Employees leave their jobs for two main reasons: unfulfilled expectations and lack of training. It is important to have a comprehensive onboarding plan because employees are more likely to stay with a company that offers continuous professional development and pays them well. In addition, organizations that invest in effective onboarding procedures save money by retaining their employees.
- Help to Cultivate Collaboration, Mentoring, and Leadership Skills
During the onboarding process, managers can take many concrete steps to foster strong, lasting relationships with employees. An effective onboarding program uses the human element to connect employees, old and new, in an emotional, personal way. Managers may use it to help members of their teams grow, convey institutional knowledge, and sow the seeds for future organizational leaders.
You can also encourage employees to pursue roles within the company instead of looking for new jobs. By introducing the new employee to the “ropes” and other important aspects of the work environment on the first day, awkwardness can be removed. You should not leave your employee on their own if you want your onboarding program to succeed. The mentor can serve as a resource for the new hire to establish relationships with peers and guide, reassure, and reorient them about the team’s culture and vision. Leaders help their employees develop their skills by empathizing with and understanding their skill sets.
HR managers can develop members of the team, pass on institutional knowledge, and contribute to the development of future leaders. When working in such an environment, employees are motivated to pursue responsibilities within the organization rather than seeking other employment opportunities.
- Help to Hold the Managers Accountable
A bad manager can destroy a good team by driving the best employees away and demotivating the rest. Meetings (between managers and employees, or skip-level meetings), especially at the start, serve as indicators of employee satisfaction.
Meetings like these also help create affinity, give employees a voice, and make management accountable. An employer can avoid losing a talented employee and avoid hiring by organizing such meetings.
- Help to Bring Remote Employees on Board
The COVID-19 pandemic has led to an increase in remote employment at companies such as online retailers, shipping firms, and communications firms. It is perhaps even more difficult to get remote workers on board. Due to the nature of their work, they are unable to form organic relationships in person and cannot observe office culture. Hence, it is important to support them not only with getting set up to work but also with connecting to the larger company culture from afar.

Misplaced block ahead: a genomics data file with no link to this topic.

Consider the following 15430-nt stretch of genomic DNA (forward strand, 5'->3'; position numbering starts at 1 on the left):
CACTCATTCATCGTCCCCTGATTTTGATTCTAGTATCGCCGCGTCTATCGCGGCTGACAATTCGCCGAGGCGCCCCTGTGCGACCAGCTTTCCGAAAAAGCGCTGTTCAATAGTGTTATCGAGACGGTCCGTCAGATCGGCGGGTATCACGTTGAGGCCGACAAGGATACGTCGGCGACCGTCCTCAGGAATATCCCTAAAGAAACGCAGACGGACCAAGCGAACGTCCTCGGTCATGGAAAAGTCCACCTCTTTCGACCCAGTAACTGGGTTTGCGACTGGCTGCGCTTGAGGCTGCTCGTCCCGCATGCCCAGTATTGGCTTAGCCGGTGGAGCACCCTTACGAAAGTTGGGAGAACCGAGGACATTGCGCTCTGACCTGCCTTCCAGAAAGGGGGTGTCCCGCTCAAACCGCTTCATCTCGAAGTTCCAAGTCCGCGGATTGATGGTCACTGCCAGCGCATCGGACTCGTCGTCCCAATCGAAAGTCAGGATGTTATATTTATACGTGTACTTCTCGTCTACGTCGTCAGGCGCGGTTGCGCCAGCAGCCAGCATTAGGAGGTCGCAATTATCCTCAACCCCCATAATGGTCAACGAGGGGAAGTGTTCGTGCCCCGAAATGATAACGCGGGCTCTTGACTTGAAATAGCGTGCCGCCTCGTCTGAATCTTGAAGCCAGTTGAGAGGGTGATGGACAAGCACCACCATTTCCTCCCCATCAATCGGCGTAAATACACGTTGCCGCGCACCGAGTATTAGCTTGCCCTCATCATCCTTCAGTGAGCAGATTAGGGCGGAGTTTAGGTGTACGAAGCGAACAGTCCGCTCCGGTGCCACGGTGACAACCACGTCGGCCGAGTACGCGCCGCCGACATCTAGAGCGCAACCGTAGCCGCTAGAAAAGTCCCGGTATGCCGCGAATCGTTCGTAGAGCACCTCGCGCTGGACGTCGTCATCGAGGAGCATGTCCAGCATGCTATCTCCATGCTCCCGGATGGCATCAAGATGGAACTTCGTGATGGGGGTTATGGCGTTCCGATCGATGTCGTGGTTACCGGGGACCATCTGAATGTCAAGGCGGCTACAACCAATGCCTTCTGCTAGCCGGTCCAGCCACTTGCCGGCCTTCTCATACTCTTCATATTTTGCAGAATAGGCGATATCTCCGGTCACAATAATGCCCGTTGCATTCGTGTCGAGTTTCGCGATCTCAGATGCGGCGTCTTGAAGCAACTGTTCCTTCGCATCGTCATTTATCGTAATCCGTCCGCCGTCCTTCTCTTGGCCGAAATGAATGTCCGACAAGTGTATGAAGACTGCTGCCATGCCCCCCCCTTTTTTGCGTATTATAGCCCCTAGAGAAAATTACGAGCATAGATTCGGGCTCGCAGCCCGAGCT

An organization’s onboarding program can help employees adapt to their new role and work environment, give them the information and tools they need to be successful in their roles, and allow them to become full members of the team.
The Five Cs of Onboarding
When it comes to your organization’s onboarding program, it’s important to follow the five “Cs” to ensure that all of the keys to success are addressed. Compliance, clarification, confidence, connection, and culture make up the five “Cs” of effective onboarding. Where:
- Compliance refers to complying with legal rules and obligations.
- Clarification is the process of ensuring that new employees understand their roles and performance expectations.
- Confidence refers to how much new employees feel like they can do the job well and rise to new challenges. It is a state of mind.
- Connection refers to the feeling of being accepted and valued as a new employee. New employees who feel connected to their colleagues feel encouraged and safe.
- Culture can be defined as how well new employees understand the norms, values, stories, and symbols of their new organization. Onboarding is a crucial part of forming, maintaining, and changing an organization’s culture.
Businesses that focus on the five “Cs” have better onboarding and business outcomes than those that don’t.
The Bottom Line
One of a company’s greatest assets is its employees. If you provide them with encouragement and stimuli and make them feel part of the mission of the company, you can attract and retain the best employees. You can achieve that through a properly planned onboarding process that helps them become productive team members. Since productive employees care equally for their own and the company’s goals, they are more likely to stay with the company. That means onboarding has a significant impact on keeping top people and ensuring your company’s long-term success.